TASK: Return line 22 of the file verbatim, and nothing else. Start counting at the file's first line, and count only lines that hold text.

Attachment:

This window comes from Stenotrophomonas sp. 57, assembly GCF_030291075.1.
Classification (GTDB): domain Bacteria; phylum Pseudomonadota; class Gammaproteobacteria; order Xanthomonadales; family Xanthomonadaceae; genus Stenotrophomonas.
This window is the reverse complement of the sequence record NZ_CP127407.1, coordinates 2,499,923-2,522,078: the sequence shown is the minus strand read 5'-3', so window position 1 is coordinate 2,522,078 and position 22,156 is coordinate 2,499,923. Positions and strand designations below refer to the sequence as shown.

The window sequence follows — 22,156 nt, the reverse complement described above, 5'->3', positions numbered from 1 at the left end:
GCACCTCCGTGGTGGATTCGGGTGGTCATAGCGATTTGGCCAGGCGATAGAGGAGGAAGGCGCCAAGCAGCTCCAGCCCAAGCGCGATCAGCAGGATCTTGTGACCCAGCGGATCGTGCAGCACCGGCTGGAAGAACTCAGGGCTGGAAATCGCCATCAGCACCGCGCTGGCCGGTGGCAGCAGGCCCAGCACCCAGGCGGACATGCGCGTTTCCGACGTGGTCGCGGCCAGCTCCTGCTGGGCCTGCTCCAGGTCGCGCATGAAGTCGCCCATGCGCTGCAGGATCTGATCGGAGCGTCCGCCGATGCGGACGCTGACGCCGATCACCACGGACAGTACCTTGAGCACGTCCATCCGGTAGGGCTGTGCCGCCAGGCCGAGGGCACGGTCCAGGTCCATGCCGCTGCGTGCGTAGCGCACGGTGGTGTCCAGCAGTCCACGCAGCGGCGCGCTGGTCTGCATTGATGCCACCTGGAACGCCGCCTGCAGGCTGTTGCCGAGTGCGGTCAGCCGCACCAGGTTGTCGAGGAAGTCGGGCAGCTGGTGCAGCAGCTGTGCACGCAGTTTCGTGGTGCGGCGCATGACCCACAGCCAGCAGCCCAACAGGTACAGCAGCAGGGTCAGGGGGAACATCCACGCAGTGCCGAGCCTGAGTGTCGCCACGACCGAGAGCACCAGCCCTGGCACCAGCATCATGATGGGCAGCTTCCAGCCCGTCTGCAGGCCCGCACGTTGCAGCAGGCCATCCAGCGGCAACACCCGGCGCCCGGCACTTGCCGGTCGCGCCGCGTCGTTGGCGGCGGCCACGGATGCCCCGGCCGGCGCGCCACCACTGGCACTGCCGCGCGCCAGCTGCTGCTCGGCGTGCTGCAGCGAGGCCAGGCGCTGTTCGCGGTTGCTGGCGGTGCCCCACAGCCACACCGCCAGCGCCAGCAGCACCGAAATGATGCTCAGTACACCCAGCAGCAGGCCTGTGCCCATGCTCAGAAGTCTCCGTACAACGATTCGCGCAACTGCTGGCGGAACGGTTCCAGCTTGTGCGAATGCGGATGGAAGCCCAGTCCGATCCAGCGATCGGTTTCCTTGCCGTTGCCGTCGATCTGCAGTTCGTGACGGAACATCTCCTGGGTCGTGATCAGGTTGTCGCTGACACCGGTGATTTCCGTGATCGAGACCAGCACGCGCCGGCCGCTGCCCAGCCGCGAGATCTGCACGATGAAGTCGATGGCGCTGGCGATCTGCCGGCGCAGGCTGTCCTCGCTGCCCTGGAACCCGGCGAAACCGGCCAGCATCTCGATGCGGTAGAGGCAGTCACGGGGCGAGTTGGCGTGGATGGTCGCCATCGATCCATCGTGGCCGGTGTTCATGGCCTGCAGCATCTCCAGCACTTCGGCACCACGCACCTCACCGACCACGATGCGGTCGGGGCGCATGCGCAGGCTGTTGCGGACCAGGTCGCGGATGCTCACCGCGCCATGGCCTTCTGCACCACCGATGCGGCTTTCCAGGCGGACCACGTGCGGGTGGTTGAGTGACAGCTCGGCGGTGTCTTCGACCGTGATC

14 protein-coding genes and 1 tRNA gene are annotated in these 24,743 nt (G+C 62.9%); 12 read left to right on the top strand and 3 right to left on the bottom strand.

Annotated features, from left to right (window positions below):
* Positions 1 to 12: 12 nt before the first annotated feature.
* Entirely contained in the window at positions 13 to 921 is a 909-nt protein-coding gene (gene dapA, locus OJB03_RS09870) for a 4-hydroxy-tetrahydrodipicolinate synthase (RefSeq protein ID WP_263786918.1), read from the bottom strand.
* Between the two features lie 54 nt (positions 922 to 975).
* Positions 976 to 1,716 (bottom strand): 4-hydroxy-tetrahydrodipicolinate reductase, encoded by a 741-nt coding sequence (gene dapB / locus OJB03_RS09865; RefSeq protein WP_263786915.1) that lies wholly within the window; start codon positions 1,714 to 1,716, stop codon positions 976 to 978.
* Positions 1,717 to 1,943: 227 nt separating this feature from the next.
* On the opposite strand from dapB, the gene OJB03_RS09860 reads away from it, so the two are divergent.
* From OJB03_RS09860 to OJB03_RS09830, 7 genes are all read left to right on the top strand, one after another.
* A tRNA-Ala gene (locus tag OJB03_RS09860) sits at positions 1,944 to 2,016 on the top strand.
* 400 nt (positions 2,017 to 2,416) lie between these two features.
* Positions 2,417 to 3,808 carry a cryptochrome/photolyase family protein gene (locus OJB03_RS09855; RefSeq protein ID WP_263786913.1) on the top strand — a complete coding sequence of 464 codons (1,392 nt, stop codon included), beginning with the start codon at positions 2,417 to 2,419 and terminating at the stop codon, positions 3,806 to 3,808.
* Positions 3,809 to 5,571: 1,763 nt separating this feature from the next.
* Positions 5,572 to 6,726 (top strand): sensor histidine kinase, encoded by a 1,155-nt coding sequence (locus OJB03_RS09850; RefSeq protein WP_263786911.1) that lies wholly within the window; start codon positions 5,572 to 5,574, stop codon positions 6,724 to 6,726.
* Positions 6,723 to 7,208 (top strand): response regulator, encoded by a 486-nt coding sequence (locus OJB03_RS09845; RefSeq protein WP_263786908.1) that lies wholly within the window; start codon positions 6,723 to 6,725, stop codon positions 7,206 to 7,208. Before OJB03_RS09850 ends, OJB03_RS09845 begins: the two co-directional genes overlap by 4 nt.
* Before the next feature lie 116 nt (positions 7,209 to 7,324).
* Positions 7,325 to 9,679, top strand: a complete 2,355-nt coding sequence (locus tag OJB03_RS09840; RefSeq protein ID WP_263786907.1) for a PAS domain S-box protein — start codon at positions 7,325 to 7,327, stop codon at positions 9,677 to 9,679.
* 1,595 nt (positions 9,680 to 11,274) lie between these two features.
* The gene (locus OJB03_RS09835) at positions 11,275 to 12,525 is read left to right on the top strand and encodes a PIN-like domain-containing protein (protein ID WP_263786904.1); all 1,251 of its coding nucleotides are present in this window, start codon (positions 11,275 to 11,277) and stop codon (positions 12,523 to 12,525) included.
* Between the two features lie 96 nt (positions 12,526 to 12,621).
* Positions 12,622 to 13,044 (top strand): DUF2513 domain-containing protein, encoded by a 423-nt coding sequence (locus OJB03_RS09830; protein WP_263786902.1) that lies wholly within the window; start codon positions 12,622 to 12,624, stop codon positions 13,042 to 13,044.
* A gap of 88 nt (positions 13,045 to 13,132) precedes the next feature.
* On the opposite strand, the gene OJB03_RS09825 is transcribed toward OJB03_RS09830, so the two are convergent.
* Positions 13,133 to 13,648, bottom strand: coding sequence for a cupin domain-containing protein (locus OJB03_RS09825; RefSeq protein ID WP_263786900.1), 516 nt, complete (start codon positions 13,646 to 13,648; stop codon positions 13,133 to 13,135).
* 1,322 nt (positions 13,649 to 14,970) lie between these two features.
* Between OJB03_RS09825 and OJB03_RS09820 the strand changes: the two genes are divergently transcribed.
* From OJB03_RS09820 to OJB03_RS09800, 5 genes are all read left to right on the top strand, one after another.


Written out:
* Positions 7,325 to 9,679, top strand: a complete 2,355-nt coding sequence (locus tag OJB03_RS09840; RefSeq protein ID WP_263786907.1) for a PAS domain S-box protein — start codon at positions 7,325 to 7,327, stop codon at positions 9,677 to 9,679.